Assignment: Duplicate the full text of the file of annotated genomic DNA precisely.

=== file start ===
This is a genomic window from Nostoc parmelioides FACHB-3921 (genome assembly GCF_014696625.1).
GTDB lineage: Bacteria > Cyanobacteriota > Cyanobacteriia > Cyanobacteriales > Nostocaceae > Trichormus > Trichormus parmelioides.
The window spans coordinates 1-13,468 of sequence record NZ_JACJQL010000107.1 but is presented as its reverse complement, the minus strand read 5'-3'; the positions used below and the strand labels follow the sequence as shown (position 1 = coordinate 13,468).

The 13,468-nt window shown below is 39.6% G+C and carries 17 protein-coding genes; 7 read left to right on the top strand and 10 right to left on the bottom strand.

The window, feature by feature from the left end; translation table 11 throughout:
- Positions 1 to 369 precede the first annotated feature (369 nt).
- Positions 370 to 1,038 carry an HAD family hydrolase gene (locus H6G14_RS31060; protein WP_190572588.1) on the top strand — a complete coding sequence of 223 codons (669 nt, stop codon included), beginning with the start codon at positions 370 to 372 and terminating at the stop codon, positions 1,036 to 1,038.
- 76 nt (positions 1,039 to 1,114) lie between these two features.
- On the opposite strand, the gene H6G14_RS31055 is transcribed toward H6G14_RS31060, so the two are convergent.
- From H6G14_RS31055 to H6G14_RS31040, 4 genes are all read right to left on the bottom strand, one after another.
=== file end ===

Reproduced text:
This is a genomic window from Nostoc parmelioides FACHB-3921 (genome assembly GCF_014696625.1).
GTDB lineage: Bacteria > Cyanobacteriota > Cyanobacteriia > Cyanobacteriales > Nostocaceae > Trichormus > Trichormus parmelioides.
The window spans coordinates 1-13,468 of sequence record NZ_JACJQL010000107.1 but is presented as its reverse complement, the minus strand read 5'-3'; the positions used below and the strand labels follow the sequence as shown (position 1 = coordinate 13,468).

The 13,468-nt window shown below is 39.6% G+C and carries 17 protein-coding genes; 7 read left to right on the top strand and 10 right to left on the bottom strand.

The window, feature by feature from the left end; translation table 11 throughout:
- Positions 1 to 369 precede the first annotated feature (369 nt).
- Positions 370 to 1,038 carry an HAD family hydrolase gene (locus H6G14_RS31060; protein WP_190572588.1) on the top strand — a complete coding sequence of 223 codons (669 nt, stop codon included), beginning with the start codon at positions 370 to 372 and terminating at the stop codon, positions 1,036 to 1,038.
- 76 nt (positions 1,039 to 1,114) lie between these two features.
- On the opposite strand, the gene H6G14_RS31055 is transcribed toward H6G14_RS31060, so the two are convergent.
- From H6G14_RS31055 to H6G14_RS31040, 4 genes are all read right to left on the bottom strand, one after another.